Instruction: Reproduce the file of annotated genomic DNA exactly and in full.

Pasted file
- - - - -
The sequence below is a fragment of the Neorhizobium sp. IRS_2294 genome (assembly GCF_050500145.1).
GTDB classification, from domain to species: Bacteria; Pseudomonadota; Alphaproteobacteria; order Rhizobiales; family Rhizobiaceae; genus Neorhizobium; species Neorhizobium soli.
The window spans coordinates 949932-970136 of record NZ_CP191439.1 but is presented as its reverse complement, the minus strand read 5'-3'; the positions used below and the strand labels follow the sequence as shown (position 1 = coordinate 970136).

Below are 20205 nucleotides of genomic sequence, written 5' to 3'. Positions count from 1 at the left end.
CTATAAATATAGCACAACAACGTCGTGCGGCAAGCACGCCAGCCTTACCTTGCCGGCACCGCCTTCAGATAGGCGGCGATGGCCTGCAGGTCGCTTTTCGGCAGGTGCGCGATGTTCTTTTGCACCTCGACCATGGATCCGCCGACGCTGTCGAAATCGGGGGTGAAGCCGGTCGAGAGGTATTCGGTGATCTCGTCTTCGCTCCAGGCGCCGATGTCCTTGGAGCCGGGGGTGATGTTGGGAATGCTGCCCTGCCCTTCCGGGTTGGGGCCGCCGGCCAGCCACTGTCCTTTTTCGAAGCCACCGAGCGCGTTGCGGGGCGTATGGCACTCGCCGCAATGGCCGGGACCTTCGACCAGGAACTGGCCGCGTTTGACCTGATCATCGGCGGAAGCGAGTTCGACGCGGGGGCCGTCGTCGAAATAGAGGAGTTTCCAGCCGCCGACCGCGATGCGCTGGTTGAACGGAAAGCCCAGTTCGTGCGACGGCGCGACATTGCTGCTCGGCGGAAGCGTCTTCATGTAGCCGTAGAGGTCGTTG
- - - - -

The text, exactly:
The sequence below is a fragment of the Neorhizobium sp. IRS_2294 genome (assembly GCF_050500145.1).
GTDB classification, from domain to species: Bacteria; Pseudomonadota; Alphaproteobacteria; order Rhizobiales; family Rhizobiaceae; genus Neorhizobium; species Neorhizobium soli.
The window spans coordinates 949932-970136 of record NZ_CP191439.1 but is presented as its reverse complement, the minus strand read 5'-3'; the positions used below and the strand labels follow the sequence as shown (position 1 = coordinate 970136).

Below are 20205 nucleotides of genomic sequence, written 5' to 3'. Positions count from 1 at the left end.
CTATAAATATAGCACAACAACGTCGTGCGGCAAGCACGCCAGCCTTACCTTGCCGGCACCGCCTTCAGATAGGCGGCGATGGCCTGCAGGTCGCTTTTCGGCAGGTGCGCGATGTTCTTTTGCACCTCGACCATGGATCCGCCGACGCTGTCGAAATCGGGGGTGAAGCCGGTCGAGAGGTATTCGGTGATCTCGTCTTCGCTCCAGGCGCCGATGTCCTTGGAGCCGGGGGTGATGTTGGGAATGCTGCCCTGCCCTTCCGGGTTGGGGCCGCCGGCCAGCCACTGTCCTTTTTCGAAGCCACCGAGCGCGTTGCGGGGCGTATGGCACTCGCCGCAATGGCCGGGACCTTCGACCAGGAACTGGCCGCGTTTGACCTGATCATCGGCGGAAGCGAGTTCGACGCGGGGGCCGTCGTCGAAATAGAGGAGTTTCCAGCCGCCGACCGCGATGCGCTGGTTGAACGGAAAGCCCAGTTCGTGCGACGGCGCGACATTGCTGCTCGGCGGAAGCGTCTTCATGTAGCCGTAGAGGTCGTTG